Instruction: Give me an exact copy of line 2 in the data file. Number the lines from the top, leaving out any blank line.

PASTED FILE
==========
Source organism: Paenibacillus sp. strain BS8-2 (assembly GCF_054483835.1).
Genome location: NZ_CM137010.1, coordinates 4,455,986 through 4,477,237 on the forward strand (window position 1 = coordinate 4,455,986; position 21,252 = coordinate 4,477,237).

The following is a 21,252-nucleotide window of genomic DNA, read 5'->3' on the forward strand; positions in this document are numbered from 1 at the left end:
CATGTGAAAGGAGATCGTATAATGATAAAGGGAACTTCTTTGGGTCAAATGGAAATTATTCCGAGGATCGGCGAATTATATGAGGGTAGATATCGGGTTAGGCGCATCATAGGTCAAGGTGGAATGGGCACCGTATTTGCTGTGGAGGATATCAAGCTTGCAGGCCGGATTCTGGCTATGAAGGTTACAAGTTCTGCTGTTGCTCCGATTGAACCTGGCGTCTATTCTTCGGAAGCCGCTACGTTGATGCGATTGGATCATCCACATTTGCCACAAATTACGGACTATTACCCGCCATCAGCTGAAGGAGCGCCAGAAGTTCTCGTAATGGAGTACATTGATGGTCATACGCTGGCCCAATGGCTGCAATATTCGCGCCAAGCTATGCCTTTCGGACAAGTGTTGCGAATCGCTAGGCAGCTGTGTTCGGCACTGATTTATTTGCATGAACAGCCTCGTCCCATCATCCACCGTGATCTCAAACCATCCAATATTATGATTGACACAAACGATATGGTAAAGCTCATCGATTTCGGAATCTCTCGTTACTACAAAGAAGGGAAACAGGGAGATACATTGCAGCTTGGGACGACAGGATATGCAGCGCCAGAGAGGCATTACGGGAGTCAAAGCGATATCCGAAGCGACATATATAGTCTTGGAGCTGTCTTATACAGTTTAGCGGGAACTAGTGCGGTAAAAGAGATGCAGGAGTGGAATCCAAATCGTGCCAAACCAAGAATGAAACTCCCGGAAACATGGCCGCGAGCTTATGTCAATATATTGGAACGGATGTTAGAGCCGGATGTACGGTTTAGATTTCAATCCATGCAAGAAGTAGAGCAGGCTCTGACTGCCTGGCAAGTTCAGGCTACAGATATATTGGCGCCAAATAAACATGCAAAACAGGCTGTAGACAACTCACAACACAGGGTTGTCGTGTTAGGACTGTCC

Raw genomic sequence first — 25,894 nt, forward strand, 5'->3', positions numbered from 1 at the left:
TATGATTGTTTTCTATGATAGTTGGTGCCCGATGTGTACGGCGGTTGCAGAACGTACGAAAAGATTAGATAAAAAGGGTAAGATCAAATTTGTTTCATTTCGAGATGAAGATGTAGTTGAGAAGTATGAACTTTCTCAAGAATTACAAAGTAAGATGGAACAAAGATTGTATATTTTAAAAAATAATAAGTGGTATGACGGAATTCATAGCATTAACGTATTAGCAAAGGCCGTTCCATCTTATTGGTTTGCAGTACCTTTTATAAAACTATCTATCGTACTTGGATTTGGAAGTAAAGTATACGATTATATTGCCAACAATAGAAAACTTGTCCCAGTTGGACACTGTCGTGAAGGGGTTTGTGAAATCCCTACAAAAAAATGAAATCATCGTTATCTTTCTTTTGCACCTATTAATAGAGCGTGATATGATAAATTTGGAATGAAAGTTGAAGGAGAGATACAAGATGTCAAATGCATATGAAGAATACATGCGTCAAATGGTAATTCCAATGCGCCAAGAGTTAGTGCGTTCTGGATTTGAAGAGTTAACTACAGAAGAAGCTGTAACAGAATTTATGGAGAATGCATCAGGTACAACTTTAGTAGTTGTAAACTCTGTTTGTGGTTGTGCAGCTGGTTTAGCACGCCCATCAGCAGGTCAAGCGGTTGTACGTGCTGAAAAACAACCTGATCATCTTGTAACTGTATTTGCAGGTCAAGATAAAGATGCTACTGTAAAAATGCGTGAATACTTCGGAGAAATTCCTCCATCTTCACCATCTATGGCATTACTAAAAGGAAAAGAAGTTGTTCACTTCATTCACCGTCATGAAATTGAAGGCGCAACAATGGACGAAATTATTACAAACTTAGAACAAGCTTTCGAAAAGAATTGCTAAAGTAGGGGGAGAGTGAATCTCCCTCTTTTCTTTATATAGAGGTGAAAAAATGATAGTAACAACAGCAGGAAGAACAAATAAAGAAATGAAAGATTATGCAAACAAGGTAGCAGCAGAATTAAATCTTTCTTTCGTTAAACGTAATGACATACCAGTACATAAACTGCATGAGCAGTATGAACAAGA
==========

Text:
Genome location: NZ_CM137010.1, coordinates 4,455,986 through 4,477,237 on the forward strand (window position 1 = coordinate 4,455,986; position 21,252 = coordinate 4,477,237).